For many couples who divorce, alimony is an important and potentially hard-fought issue. Designed to provide for the maintenance and support of a spouse following the dissolution of a marriage, alimony can be hard to understand because there are so many factors that a court can weigh when deciding the duration and amount of this spousal support. Below are the answers to some frequently asked questions we encounter regarding alimony.
- How Long Will I Receive Alimony?
There are no one-size fits all answers to this question, as judges are afforded broad discretion when it comes to alimony awards. However, many courts will heavily weigh the duration of the marriage in determining whether to award temporary or indefinite alimony to a spouse. The way that many courts consider the duration of the marriage is to award alimony payments for half the length of the marriage. However, other factors within the court’s discretion—such as the ages of the spouses—can lengthen or shorten this amount.
- Who Can Get Alimony?
Under North Carolina Law, only a “dependent spouse” is entitled to receive an award of alimony. A dependent spouse must be “actually substantially dependent for maintenance and support” or is “substantially in need of maintenance and support”. Either party is entitled to receive alimony, as long as they meet the criteria of a “dependent spouse.”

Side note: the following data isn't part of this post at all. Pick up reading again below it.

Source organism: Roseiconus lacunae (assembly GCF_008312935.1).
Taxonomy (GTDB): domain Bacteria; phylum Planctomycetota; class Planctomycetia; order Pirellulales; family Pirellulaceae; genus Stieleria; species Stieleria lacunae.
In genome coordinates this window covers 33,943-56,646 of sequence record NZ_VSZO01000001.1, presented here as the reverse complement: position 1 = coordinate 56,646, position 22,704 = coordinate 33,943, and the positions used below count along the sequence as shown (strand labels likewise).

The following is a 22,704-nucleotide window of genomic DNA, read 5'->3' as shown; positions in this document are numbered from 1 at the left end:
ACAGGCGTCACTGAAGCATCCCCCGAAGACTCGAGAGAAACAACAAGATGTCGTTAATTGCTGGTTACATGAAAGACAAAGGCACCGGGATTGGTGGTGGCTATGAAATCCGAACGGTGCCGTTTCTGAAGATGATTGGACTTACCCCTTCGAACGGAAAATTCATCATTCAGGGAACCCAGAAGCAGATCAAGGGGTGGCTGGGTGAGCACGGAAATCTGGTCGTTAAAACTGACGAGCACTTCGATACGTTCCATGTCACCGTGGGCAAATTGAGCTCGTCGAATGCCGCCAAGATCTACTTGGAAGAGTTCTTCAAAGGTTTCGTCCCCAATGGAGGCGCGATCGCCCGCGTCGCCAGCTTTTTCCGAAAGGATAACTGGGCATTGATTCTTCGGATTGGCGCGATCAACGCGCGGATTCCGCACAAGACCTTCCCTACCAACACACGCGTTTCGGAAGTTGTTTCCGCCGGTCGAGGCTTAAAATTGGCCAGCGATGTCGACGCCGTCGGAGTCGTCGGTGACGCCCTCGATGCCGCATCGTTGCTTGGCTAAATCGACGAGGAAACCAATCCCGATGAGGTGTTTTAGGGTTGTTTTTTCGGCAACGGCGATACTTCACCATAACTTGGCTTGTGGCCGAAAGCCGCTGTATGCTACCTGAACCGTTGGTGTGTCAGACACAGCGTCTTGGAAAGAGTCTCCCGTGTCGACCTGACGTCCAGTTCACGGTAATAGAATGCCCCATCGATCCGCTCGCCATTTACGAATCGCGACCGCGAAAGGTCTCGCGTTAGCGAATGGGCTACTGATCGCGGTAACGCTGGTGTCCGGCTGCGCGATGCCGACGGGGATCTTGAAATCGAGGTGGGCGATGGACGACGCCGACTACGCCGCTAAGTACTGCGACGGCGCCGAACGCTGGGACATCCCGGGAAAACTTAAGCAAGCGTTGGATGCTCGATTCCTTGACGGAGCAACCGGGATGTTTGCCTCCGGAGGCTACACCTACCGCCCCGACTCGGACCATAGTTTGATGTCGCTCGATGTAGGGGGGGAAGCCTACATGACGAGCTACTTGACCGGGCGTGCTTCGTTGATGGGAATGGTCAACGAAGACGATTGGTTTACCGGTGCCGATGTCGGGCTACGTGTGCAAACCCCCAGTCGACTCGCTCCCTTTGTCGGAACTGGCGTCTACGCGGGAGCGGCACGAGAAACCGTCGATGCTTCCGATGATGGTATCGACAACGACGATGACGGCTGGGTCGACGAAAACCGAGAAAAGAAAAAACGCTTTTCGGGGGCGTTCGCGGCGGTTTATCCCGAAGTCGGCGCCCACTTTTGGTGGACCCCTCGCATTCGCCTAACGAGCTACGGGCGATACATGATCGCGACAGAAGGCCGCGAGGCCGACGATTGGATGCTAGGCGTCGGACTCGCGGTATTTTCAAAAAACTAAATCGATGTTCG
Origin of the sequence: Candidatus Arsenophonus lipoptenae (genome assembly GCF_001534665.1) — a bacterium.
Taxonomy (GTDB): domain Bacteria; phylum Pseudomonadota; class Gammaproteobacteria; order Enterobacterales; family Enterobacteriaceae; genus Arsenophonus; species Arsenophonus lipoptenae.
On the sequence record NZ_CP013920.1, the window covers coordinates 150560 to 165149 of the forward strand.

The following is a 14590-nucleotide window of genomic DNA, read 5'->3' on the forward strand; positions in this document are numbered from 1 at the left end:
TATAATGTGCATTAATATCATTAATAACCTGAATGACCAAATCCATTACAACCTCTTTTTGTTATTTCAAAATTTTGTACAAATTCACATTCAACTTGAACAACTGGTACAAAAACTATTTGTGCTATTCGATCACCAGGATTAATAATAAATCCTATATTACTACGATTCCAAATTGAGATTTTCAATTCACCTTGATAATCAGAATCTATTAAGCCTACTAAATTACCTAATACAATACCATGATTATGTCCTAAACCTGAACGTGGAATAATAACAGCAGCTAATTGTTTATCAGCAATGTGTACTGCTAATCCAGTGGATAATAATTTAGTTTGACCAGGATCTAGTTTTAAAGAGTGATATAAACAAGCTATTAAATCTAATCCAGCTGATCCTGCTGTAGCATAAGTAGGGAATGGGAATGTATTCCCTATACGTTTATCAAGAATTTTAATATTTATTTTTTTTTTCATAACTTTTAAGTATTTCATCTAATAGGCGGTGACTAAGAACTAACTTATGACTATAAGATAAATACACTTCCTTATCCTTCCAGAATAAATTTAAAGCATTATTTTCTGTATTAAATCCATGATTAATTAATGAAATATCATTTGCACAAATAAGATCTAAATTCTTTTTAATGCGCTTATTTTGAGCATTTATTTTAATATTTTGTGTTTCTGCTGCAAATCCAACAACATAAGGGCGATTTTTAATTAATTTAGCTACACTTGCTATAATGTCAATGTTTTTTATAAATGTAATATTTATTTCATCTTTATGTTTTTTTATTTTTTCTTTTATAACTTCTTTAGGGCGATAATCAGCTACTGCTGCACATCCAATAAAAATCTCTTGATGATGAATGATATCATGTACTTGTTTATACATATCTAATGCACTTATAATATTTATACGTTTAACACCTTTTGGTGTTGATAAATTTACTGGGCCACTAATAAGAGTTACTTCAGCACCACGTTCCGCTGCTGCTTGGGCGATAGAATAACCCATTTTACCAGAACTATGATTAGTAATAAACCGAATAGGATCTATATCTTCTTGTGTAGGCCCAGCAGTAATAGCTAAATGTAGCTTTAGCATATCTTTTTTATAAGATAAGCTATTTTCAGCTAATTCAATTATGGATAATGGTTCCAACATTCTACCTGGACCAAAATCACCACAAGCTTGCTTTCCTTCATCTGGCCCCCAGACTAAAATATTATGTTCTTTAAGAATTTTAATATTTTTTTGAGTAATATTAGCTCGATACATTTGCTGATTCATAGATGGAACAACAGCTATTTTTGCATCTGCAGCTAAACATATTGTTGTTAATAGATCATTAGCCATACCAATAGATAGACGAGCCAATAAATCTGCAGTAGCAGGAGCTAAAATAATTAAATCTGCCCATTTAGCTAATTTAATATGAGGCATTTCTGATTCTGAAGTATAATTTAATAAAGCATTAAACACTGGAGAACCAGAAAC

- How Much Alimony Will I Be Awarded?
The answer to this question truly depends on your own circumstances. This is where it is critical to consult with an attorney, because courts have great latitude to weigh evidence relating to marital misconduct, earnings and income of each spouse, assets and liabilities, contributions of each spouse to the marriage, the couple’s standard of living, and any other economic circumstance that the court finds “just and proper”. In other words, the amount of alimony can vary greatly from case to case.
- Does Cheating Factor into Alimony?
Yes. Illicit sexual conduct with a person outside of the marriage is a primary consideration that can determine whether a spouse is entitled to, or prohibited from, receiving alimony. Basically, if a supporting spouse has committed adultery, then the court must award the dependent spouse alimony. However, if the spouse seeking support commits adultery, then that spouse will generally be barred from receiving alimony. If both spouses commit adultery, then the court has discretion to award or deny alimony after considering all of the circumstances.
New Direction Family Law
New Direction Family Law is a law firm that helps clients navigate their way from the end of their marriages into their better future. We know this is a turbulent time in our clients lives and work hard to provide effective, smart representation. You deserve every chance to move forward with your life. Our team serves Wake, Johnston, Durham, and surrounding counties. Contact New Direction Family Law today at (919) 719-3470 to schedule an appointment or reach us online.
Carly G. Baker
New Direction Family Law